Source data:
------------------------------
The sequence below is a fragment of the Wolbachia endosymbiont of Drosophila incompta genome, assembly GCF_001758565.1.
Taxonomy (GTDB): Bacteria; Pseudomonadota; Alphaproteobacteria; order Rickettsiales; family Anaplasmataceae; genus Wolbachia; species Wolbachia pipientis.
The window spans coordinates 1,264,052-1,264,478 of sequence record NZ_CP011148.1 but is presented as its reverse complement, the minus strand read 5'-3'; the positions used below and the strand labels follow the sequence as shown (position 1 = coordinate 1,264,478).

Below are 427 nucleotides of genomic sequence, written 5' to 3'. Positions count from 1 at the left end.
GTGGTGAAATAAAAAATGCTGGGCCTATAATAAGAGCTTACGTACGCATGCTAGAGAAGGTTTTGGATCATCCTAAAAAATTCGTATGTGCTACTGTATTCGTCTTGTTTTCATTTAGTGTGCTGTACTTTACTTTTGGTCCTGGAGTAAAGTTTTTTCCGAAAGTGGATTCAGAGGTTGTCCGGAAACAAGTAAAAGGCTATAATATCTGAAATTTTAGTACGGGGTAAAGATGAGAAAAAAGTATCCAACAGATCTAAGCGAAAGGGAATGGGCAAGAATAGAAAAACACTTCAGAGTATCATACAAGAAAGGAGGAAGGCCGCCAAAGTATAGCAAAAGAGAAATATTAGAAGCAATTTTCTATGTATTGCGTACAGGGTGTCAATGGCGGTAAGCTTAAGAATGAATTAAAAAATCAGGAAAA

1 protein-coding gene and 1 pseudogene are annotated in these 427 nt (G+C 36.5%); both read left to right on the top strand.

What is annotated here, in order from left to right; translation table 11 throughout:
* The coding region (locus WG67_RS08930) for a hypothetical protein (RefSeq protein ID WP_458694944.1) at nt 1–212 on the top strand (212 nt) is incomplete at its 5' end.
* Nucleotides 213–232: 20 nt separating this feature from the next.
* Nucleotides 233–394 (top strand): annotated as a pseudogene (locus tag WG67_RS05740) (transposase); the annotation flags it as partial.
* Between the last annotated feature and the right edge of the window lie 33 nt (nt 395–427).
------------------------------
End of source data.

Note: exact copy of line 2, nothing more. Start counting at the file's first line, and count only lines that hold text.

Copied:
Taxonomy (GTDB): Bacteria; Pseudomonadota; Alphaproteobacteria; order Rickettsiales; family Anaplasmataceae; genus Wolbachia; species Wolbachia pipientis.